Being Christ-centered, biblically speaking, is being in a relationship to Him in such a way as to be fixated with Him. It's not the deeds. It's the "looking upon" Him. Seeking His face. Seeking Him. Knowing Him, as opposed to knowing about Him. Fellowshiping with Him. Gazing on Him. Then, out of that, comes the serving, honoring, and so forth. But with joy and the power of the Spirit. When we look upon Him, we escape the obsession with ourselves. We stop asking ourselves, "How am I doing in my Christian life? Am I good enough? Am I working hard enough for the Lord? Am I acting holy enough? I, I, I, me, me, me!" We turn outward from our own navels to the glorious Son of God, our Lord, our Friend, our Savior, our Beloved.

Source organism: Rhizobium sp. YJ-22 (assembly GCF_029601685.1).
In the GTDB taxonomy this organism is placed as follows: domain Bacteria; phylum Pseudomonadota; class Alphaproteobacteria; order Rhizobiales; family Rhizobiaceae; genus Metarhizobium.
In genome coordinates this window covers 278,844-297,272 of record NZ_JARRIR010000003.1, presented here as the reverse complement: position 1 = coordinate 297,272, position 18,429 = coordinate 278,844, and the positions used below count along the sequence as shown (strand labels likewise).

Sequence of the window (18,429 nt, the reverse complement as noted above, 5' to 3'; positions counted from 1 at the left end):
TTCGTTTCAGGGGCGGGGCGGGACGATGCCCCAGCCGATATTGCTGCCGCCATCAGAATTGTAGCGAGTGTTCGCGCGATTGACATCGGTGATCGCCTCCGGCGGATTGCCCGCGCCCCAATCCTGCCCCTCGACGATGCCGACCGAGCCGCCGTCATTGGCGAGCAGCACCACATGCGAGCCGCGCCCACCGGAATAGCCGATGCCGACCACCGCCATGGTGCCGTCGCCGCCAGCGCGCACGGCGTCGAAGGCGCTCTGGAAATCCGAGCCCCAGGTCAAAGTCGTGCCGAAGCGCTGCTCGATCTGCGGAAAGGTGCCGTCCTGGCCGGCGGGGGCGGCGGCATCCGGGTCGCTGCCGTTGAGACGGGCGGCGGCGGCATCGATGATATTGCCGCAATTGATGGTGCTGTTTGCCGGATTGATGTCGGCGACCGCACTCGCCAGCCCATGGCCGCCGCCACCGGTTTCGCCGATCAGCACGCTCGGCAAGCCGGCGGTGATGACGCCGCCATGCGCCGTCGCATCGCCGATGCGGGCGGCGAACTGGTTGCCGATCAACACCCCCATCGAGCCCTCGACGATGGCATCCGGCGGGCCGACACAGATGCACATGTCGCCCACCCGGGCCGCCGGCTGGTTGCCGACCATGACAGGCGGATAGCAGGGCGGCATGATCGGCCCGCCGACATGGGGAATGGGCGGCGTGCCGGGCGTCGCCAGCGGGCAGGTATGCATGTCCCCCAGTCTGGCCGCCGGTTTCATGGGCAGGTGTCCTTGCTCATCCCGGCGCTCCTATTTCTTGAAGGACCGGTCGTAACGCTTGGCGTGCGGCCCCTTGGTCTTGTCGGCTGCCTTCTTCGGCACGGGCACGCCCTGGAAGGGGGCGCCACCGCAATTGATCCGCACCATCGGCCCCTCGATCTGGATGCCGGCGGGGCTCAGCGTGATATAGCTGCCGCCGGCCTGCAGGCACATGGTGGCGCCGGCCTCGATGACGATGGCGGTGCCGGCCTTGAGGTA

And then something mysterious and wonderful happens:
"But we all, with unveiled face beholding as in a mirror the glory of the Lord, are being transformed into the same image from glory to glory, just as from the Lord, the Spirit." (2 Corinthians 3:18)
A.W. Tozer, in The Pursuit of God, put it this way:
"The man who has struggled to purify himself and has had nothing but repeated failures will experience real relief when he stops tinkering with his soul and looks away to the perfect One. While he looks at Christ, the very things he has so long been trying to do will be getting done within him. It will be God working in him to will and to do."
Saturday, January 01, 2005